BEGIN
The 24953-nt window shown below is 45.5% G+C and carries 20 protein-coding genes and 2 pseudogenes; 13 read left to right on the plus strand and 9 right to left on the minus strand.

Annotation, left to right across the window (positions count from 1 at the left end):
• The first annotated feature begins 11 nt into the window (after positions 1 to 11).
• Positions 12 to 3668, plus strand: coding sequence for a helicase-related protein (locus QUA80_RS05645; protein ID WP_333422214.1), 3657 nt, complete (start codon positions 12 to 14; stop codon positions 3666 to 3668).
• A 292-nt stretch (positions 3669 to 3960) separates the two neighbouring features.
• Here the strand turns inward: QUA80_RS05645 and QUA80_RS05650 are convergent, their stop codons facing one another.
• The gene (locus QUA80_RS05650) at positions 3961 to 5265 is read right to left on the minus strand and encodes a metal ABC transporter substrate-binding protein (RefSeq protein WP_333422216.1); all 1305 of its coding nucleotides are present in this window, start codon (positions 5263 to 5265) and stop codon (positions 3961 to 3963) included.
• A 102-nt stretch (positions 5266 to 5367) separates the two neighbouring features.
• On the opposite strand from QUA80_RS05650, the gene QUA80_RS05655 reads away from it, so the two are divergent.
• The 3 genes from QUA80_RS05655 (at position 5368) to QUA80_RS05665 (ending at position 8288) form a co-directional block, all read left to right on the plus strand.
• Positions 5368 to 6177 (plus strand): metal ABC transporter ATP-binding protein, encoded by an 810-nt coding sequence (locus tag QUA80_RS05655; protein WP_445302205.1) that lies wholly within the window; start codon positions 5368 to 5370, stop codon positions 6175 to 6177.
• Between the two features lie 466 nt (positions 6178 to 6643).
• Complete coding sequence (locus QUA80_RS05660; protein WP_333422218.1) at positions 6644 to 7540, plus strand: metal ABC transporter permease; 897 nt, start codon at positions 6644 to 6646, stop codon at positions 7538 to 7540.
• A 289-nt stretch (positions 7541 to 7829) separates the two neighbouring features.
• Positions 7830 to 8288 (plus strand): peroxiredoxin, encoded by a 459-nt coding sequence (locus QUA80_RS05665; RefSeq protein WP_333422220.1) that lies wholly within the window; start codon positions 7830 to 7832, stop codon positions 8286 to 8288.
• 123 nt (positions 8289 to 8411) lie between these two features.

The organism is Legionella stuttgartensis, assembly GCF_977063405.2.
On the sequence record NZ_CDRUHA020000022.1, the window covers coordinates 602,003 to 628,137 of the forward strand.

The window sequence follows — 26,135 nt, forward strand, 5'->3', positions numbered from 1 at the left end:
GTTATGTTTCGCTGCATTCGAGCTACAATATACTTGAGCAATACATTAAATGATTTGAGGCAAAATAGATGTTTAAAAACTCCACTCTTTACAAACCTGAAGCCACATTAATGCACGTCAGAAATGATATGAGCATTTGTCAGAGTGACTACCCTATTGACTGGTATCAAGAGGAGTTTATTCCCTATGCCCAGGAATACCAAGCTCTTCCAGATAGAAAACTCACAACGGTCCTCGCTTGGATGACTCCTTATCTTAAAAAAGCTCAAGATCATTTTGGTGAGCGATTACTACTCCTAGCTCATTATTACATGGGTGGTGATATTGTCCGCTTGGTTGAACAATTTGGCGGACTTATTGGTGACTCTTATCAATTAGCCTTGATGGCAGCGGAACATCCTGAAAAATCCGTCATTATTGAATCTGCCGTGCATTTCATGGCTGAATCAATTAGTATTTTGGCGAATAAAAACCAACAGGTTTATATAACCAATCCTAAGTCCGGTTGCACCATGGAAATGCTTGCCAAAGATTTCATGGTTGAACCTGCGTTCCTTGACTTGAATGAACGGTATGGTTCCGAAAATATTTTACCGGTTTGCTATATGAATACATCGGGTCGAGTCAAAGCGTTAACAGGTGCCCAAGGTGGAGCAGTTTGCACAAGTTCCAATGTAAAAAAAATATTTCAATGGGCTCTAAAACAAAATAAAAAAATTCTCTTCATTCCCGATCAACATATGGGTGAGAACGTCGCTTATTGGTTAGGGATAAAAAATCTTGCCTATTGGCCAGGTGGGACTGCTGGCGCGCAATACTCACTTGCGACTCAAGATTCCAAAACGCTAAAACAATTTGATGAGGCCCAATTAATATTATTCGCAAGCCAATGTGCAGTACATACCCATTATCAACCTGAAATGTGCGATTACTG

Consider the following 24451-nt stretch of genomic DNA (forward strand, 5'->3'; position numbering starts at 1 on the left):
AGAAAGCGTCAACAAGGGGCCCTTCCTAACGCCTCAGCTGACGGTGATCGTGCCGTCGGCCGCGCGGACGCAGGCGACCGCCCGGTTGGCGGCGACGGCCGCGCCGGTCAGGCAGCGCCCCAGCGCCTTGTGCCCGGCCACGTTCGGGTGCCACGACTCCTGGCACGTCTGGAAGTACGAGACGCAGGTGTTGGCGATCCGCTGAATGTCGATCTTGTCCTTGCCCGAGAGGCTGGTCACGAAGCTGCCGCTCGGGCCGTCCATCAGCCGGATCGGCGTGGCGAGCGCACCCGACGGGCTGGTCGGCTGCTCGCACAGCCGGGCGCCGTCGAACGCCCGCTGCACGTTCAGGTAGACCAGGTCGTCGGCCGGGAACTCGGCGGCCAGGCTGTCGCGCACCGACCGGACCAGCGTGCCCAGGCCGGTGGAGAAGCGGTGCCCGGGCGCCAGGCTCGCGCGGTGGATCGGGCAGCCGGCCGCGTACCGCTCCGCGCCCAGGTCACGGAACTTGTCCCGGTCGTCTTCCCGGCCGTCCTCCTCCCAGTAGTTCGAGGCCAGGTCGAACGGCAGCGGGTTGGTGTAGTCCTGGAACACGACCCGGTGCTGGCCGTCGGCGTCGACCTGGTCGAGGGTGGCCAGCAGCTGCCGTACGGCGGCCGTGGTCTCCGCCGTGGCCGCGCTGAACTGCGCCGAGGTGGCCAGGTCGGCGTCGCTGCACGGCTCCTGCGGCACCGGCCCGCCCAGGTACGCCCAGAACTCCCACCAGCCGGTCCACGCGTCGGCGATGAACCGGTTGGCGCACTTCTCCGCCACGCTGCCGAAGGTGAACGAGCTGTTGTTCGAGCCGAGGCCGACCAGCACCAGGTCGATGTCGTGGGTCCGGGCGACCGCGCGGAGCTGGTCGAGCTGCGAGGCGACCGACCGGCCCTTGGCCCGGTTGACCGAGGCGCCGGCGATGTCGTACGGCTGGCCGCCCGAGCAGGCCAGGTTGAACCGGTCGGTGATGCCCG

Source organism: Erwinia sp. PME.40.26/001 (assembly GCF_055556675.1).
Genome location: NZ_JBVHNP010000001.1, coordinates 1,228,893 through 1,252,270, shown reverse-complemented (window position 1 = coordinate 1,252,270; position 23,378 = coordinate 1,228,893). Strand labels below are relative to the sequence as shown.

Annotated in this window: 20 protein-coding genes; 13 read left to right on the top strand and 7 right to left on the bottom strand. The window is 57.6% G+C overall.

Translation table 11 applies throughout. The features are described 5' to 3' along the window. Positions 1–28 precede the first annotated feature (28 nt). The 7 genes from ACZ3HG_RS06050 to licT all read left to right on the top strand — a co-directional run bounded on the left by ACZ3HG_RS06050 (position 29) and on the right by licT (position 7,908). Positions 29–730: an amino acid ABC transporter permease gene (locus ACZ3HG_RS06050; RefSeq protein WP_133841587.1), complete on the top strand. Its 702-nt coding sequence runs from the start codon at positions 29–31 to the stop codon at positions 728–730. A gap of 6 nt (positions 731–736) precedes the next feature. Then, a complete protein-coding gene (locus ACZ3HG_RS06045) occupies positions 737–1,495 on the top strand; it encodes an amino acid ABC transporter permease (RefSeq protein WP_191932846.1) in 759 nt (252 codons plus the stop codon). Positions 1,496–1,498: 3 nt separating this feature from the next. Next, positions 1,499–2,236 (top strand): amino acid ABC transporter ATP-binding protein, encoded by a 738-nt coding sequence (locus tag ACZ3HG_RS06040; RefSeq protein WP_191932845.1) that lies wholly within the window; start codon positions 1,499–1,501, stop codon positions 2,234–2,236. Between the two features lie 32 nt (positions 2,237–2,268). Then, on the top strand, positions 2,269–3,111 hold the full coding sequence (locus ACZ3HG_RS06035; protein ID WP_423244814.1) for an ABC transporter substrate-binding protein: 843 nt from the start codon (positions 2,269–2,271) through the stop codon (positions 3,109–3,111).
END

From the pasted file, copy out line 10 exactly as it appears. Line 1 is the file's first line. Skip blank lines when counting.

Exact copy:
• The 3 genes from QUA80_RS05655 (at position 5368) to QUA80_RS05665 (ending at position 8288) form a co-directional block, all read left to right on the plus strand.